If we look at the industry as a whole, Transoceans’ ROIC has suffered in the recent past. An industry-wide comparison shows that Transocean has the worst ROIC apart from WFT.

CompanyGross MarginNet MarginProfitTotal Exec Pay2009-2010% of profitROIC‘10
Transocean (RIG)46%10%3.2b/961m34.67m-43.66m(1%-5%)3%
Noble (NE)55%27%1.7b-773m19.17m-13.37m(1%-2%)8%
Halliburton (HAL)18%10%1.1b-1.8b28.57m-29.9m(2%-2.5%)13%
Ensco (ESV)54%34%779m-580m23.25m-20.37m(3%-4%)9.7%
Diamond (DO)25%29%1.37b/955m7.06m-6.53m(0.5%-0.7%)18%
Weatherford (WFT)25%(1%)254m-(108m)91.53m-53.16m(35%-)-0.7%
Seadrill (SDRL)56%27.6%1.2b-1.1b-8.4%
Schlumberger (SLB)25%14%3.1b-4.2b47m-42m(1.5%-1%)15%

But if we look at this for the last decade, we see that times were definitely good for Transocean before the price of oil collapsed and the rig explosion. The average ROIC in the last five years has been greater than 12%.

Return on Invested Capital %2.36-26.890.171.477.3614.0515.6713.8810.102.96

5 Valuing Transocean

#(shares)320 m
Free Cash Flow2.5b
Book value$67
10Y EPS growth20%

Graham’s Formula

If we look at Transocean we see that it has managed an EPS growth of nearly 20% in the last decade, and the forward P/E stands at 9.2. The current price of $54.56 a share by Graham’s formula of Value=EPS*(8.5+2g), where g is the growth rate one expects for the next 7-10 years, gets us a growth rate of 4.85%. This is when the EPS has been significantly affected due to the moratorium and slowdown in the productivity. With a forward P/E of 9.8, the expected EPS is $5.84 a share, and plugging in we see that the market expects a growth rate of 0.4% for Transocean.

If we see this another way, with a 4% projected growth rate, a margin of safety 66%, and a current AAA bond yielding 4.9%, the current discount for Transocean is 70% and the fair intrinsic value is $184.81.

Discounted Cash Flow

The discounted cash flow method tells us that the value of a business is the amount of money one can squeeze out of it by looking at the FCF for a long time and then discounting them to its present value. We also need to add the money we will get from the sale of the business (the book value).

The current book value of Transocean is $66.82. The FCF in 2010 was $2.5 billion ($1 billion in TTM). Assuming our base as $1 billion of FCF and no growth with 20% discount rate, the cash Transocean will generate will be 1+1/1.2+1/(1.2)^2+ … = $6 billion. Per share this is $18.75 (320 million shares in 2010). Adding the book value, we get a fair value of $83.37. The current price is a 33% discount. Seen another way, the market expects that the company will have a negative free cash flow growth rate.

Industry Comparison

Let's look at the valuation across the industry. The table below gives us all the data for doing a DCF calculation on these companies.

FCF value/Share18.75XX12.537723.62XX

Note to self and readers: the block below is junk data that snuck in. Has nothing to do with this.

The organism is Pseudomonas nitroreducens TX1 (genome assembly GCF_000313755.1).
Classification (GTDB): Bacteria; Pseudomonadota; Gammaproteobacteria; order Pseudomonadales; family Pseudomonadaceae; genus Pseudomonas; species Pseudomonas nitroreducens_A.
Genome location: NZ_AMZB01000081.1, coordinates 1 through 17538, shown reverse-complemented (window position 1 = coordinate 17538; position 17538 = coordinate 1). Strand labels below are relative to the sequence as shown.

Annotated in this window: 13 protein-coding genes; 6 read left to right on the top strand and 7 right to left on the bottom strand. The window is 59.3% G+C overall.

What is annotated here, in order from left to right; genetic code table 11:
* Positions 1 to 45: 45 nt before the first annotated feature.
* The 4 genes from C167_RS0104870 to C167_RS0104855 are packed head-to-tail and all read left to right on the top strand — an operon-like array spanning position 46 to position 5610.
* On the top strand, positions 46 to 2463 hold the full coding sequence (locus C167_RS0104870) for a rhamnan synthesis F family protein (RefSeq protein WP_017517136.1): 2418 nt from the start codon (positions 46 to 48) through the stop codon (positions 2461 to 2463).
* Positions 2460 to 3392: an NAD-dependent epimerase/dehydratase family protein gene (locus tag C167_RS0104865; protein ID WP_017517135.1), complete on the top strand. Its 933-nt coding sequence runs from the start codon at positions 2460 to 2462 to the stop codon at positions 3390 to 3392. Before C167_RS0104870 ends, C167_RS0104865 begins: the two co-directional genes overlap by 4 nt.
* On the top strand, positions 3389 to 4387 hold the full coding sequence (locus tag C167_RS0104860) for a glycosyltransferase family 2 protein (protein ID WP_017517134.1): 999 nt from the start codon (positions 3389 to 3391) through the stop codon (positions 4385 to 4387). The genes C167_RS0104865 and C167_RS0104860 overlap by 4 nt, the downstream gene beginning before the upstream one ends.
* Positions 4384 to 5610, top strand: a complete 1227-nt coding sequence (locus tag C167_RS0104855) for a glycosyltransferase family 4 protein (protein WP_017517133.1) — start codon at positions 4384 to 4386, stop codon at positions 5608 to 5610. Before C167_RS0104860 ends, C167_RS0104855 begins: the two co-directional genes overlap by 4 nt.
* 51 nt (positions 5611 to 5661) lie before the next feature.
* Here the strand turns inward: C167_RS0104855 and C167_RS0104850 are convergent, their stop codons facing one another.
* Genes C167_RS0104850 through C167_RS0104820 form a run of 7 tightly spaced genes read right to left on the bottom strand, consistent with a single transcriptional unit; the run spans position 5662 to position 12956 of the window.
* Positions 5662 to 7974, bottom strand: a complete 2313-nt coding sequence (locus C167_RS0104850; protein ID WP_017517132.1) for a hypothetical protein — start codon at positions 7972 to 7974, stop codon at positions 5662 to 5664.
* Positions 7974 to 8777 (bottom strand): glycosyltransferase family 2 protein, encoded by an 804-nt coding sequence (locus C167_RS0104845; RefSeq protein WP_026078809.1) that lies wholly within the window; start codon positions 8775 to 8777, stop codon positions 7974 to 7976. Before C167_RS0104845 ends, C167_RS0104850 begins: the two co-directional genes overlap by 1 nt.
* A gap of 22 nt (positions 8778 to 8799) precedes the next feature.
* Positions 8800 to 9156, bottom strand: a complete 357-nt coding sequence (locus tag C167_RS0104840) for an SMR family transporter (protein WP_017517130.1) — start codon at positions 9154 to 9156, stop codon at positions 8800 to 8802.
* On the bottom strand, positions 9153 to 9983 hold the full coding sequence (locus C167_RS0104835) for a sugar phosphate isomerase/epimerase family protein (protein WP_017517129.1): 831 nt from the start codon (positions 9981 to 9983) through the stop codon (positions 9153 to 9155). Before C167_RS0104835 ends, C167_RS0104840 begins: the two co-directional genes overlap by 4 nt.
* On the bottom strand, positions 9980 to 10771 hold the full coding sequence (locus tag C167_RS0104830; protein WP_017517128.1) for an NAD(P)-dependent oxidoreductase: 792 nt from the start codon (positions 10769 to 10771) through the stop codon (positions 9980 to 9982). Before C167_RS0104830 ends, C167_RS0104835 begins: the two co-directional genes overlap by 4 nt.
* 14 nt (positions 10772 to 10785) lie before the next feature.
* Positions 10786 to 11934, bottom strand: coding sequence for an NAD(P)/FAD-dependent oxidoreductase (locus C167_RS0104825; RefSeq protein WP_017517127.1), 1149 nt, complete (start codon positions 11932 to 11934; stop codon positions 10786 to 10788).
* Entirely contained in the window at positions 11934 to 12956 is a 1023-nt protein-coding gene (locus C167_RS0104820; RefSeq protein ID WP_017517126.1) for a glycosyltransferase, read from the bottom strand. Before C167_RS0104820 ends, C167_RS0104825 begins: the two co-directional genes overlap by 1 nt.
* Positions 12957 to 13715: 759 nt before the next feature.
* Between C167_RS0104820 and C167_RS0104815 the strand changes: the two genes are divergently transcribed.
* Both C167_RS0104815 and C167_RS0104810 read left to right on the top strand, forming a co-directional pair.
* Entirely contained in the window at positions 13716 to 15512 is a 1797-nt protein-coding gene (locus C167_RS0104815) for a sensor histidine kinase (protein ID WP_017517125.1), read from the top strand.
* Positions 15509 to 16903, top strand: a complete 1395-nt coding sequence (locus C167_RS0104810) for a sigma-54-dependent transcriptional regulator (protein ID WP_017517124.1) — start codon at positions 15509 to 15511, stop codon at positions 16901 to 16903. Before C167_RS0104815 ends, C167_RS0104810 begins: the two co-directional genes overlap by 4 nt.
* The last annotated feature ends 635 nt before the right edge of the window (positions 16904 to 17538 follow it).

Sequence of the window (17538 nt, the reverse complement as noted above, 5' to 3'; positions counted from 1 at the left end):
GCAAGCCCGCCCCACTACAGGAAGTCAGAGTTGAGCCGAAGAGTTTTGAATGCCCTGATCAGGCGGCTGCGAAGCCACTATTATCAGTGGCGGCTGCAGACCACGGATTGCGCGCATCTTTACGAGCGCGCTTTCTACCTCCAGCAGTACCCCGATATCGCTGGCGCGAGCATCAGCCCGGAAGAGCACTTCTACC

Our value83.75xx36.56418.3951.62xx
Current price543315676233344879

  • All calculations are done on a 20% discount of FCF and no growth in FCF. People may disagree with the choice. Obviously SLB can do better and the market thinks so. But you are paying for the certainty. The current price of $67 means that the market expects the FCF to grow at the rate of 10% forever (with 20% discount).
  • We also note that DO, RIG, NE and SLB are fairly consistent FCF generators. HAL is okay, and WFT, SDRL, APC, ESV are quite bad. In fact, SDRL is losing money a lot. But this is due to the fact that SDRL has made significant cap-ex and can look forward to a profitable period.

6 Recent News

S&P Downgrade

On Oct. 5, 2011 S&P downgraded Transocean to triple-B-, which is just above junk category. From Reuters:

'The downgrade follows Transocean's announcement that it has completed the

acquisition of Aker Drilling ASA,' said Standard & Poor's credit analyst

Lawrence Wilkinson. The funding of the $2.2 billion acquisition with a

combination of cash and assumed debt will result in a weaker financial profile

at a time of soft operating performance. In addition, the acquisition will

likely delay the improvement of credit protection measures relative to what we

had previously considered.

In our view, Transocean's operating performance will likely continue to be

pressured over the next several quarters, as the industry adjusts to the

addition of 45 newbuild floating units to the global fleet over the next two

years. Roughly half of these units still do not have contracts, which will

likely put pressure on contract renewal dayrates for older, lower

specification floaters. In addition, lower overall activity levels in the Gulf

of Mexico could intensify competition if rigs in the Gulf of Mexico seek work

outside the region. Standard & Poor's anticipates that oversupplied conditions

will likely lead to continued weakness in spot dayrates and result in reduced

profitability for rigs subject to contract renewal. Further, lower

specification floaters will be subject to increased idle time and stacking.

The rating outlook is negative, reflecting our view of the uncertainties

surrounding the company's Macondo-related liability exposures and the